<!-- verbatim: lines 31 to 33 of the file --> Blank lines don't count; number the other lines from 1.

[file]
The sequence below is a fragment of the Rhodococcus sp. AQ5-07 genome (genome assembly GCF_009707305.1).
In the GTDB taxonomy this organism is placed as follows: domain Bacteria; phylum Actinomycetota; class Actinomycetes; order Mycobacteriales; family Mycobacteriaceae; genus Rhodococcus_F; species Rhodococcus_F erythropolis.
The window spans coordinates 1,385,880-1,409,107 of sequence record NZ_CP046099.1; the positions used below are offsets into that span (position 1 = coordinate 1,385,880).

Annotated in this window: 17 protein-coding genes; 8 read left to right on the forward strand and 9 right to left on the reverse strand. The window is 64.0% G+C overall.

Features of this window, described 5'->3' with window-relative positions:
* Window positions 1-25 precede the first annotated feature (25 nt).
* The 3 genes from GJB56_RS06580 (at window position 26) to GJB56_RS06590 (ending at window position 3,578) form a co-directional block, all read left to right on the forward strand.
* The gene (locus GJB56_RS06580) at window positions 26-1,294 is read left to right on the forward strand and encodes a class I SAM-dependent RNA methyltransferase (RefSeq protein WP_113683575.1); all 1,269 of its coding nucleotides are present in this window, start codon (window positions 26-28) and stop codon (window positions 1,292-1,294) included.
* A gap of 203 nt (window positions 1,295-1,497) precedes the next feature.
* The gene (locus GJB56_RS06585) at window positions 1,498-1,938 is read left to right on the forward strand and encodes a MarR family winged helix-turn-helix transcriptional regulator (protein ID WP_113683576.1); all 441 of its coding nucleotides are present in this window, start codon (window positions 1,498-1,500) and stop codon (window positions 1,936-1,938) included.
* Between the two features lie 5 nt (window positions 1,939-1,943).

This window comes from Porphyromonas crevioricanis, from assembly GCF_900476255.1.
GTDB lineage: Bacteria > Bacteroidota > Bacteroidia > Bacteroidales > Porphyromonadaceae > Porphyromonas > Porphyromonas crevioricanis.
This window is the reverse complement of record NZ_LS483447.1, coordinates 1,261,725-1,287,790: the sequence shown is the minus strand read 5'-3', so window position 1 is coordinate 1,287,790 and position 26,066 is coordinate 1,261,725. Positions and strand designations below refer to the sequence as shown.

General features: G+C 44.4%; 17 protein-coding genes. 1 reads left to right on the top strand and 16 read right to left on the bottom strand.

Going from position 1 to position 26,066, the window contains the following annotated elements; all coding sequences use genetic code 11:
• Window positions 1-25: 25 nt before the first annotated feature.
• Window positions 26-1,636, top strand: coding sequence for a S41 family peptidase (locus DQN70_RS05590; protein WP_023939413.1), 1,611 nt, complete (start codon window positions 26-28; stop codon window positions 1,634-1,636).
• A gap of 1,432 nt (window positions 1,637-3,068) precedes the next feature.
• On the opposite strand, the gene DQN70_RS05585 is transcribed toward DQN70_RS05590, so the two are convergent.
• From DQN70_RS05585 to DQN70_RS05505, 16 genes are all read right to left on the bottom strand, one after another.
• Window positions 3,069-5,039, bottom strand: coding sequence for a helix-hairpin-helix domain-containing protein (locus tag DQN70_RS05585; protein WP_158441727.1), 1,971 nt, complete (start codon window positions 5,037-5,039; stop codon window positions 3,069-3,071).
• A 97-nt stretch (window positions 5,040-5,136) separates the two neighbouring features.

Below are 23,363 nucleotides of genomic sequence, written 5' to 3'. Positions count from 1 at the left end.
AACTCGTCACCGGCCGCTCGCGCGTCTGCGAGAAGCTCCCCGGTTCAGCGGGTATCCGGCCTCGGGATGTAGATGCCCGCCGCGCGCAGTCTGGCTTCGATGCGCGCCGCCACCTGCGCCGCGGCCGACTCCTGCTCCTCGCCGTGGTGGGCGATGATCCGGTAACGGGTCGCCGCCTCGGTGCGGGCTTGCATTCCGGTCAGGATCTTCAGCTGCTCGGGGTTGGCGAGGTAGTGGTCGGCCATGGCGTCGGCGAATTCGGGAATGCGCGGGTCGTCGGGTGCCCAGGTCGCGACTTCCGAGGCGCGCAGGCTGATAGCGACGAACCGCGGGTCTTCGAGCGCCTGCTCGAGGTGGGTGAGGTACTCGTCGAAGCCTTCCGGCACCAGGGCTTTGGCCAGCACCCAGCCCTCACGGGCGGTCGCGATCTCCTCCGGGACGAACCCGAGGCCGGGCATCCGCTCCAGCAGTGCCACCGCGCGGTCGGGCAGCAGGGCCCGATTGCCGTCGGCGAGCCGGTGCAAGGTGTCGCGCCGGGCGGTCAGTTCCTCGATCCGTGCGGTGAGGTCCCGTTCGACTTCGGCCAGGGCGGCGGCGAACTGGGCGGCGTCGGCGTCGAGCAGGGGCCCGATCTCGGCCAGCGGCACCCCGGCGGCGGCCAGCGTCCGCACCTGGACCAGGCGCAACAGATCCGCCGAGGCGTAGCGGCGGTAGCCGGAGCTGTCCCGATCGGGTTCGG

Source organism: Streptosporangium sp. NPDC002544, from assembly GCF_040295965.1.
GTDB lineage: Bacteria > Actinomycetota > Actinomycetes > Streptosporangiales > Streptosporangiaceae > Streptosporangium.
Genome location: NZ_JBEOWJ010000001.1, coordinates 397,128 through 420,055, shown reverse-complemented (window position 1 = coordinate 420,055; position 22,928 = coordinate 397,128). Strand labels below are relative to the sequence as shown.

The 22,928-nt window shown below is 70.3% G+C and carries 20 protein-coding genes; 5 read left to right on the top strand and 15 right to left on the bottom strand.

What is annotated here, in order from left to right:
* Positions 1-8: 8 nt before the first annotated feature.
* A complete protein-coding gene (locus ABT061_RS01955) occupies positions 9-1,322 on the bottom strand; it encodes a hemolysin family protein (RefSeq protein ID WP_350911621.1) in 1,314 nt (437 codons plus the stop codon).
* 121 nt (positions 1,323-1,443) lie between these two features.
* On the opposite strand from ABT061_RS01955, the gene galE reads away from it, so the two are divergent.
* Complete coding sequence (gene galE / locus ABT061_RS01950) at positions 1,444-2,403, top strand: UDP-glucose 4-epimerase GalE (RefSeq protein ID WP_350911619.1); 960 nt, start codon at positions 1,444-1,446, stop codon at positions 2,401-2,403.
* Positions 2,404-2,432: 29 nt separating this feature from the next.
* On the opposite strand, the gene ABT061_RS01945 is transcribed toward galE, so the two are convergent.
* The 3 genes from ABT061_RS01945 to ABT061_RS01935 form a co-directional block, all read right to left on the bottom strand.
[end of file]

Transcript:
* Positions 1-8: 8 nt before the first annotated feature.
* A complete protein-coding gene (locus ABT061_RS01955) occupies positions 9-1,322 on the bottom strand; it encodes a hemolysin family protein (RefSeq protein ID WP_350911621.1) in 1,314 nt (437 codons plus the stop codon).
* 121 nt (positions 1,323-1,443) lie between these two features.